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How Far Can Pips Childhood Be Described As a Traumatic One?

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HOW FAR CAN PIPS CHILDHOOD BE DESCRIBED AS A TRAUMATIC ONE? Charles Dickens Portrays Pips life as a harsh struggle to survive against his cruel sister and the intimidating events unfolding around him. Although this appears to be traumatic in the modern sense of the issue, society has changed since the Dickensian era and Pip's early years would be far less scarring to a young boy when set in context to the common attitudes of the time. However, with the fearful encounter with Magwitch and the diminishing experience of Estella, is pip subjected to much worse suffering than the average Victorian lad? We learn almost immediately that pip leads a sad life and was orphaned at an early age. Dickens cleverly uses the opening page of the novel to display Pips isolated situation, which he builds the rest of the story upon. We quickly learn about Pips great imagination, which is an important factor in his disturbing life ahead as it causes his problems to become exaggerated and far worse than they actually are in reality. Pips imagination is shown by his ability to picture his parents from the inscriptions on their tombstones. ...read more.


Only the rich folk could afford proper tutors whom taught their scholars Latin and other prestigious subjects. The standard child's education was at a dame school, which were commonly run by an old lady with little more knowledge than her students. These schools were very poorly run as shown in GREAT EXPECTATIONS by the dame often falling asleep. Pips education at the dame school is very poor and he finds himself being taught more by Biddy. Biddy is the only person his age that he is friendly with during his childhood. Pip finds it difficult to learn and claims he "struggled through the alphabet as if it were a bramble bush". This is very important to him as it allows him to escape the torture of Mrs Joe and become a real child. Mrs Joe does not encourage Pip's education as she sees it as a source of inquisitiveness, which irritates her. Mrs Joe uses fear to manipulate Pip and stop him asking questions. She plays on his imagination by scaring him with tales of questions being the beginning of a life of crime concluding in a sentence in the hulks. ...read more.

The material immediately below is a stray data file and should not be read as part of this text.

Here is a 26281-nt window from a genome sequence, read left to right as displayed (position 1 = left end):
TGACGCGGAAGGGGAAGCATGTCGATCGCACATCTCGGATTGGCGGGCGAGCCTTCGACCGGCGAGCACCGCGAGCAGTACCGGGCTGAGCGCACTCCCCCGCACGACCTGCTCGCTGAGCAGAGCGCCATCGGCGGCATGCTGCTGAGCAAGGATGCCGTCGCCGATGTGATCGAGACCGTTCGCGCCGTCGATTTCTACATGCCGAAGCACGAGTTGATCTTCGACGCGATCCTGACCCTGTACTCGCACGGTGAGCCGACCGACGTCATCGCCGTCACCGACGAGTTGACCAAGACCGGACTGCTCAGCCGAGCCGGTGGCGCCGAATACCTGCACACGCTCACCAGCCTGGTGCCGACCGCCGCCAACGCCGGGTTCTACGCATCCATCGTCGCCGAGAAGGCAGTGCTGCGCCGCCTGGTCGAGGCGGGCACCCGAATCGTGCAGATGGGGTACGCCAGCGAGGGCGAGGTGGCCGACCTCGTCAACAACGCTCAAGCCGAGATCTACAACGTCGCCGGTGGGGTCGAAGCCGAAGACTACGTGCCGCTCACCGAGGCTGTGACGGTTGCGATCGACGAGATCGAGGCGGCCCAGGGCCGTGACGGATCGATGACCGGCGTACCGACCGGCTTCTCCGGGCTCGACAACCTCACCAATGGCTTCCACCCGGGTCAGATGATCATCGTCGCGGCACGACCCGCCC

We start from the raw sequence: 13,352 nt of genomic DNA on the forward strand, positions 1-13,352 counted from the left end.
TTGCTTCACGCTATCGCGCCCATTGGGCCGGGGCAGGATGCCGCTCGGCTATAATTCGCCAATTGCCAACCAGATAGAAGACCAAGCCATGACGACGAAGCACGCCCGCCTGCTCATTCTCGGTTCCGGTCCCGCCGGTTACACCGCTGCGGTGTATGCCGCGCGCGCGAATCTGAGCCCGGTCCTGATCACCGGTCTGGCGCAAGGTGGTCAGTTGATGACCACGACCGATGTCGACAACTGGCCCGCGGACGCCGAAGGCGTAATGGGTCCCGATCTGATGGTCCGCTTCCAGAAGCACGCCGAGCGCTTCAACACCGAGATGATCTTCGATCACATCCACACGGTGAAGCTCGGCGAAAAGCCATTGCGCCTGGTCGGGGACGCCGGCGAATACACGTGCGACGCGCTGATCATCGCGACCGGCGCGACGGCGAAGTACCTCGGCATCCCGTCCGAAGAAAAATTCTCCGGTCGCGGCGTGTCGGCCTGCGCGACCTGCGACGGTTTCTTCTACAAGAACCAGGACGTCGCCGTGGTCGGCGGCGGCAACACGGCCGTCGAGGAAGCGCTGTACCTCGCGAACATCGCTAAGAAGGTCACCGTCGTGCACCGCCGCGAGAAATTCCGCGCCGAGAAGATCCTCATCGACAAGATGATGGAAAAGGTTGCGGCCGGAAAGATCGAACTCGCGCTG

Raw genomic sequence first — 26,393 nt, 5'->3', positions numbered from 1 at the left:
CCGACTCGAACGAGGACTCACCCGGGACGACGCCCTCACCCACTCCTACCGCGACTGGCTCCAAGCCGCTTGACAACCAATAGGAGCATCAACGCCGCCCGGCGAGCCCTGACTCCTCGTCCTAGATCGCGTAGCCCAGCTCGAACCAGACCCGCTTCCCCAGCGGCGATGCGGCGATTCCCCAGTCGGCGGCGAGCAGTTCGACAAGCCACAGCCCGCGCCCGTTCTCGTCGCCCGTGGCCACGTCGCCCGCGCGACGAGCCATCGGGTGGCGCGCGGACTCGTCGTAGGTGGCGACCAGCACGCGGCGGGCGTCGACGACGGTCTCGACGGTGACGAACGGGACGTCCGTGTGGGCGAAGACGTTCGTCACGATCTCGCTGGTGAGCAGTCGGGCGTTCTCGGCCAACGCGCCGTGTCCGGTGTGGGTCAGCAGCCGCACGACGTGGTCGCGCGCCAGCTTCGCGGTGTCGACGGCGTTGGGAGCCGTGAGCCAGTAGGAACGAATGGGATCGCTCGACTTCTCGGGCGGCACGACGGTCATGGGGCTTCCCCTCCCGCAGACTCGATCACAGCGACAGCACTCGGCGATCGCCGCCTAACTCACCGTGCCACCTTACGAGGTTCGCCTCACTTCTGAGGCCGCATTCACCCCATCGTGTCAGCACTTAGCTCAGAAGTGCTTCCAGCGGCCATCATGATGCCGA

Most children, especially the orphans like Pip, were forced to work in appalling conditions in the mines and factories were they toiled long arduous hours and suffered many illnesses. A lot of children grew up deformed due to the constant cramped conditions and repetitive work. Pip has been allowed to live an easy life without having to work for his existence. Mrs Joe's complaints about Pips lack of respect for what she has done for him were quite justifiable in a society were children had to work for their food and lodge. Charles Dickens himself worked in a blacking factory in London whilst his father was in prison for debt. This was a very traumatic time for him and is reflected in many of his books. In my opinion Pip has been subjected to a traumatic life due to the sorrowful deaths of his parents and the harsh punishments he has suffered from Mrs Joe. I believe a childhood is about learning about the world around you and enjoying yourself while you have very little responsibilities to worry about. However, I feel Pip has had a fairly standard life when placed in context with the society of the era and he has faced very little danger and suffering when compared to the pitiful lives of many other children in those days. ...read more.

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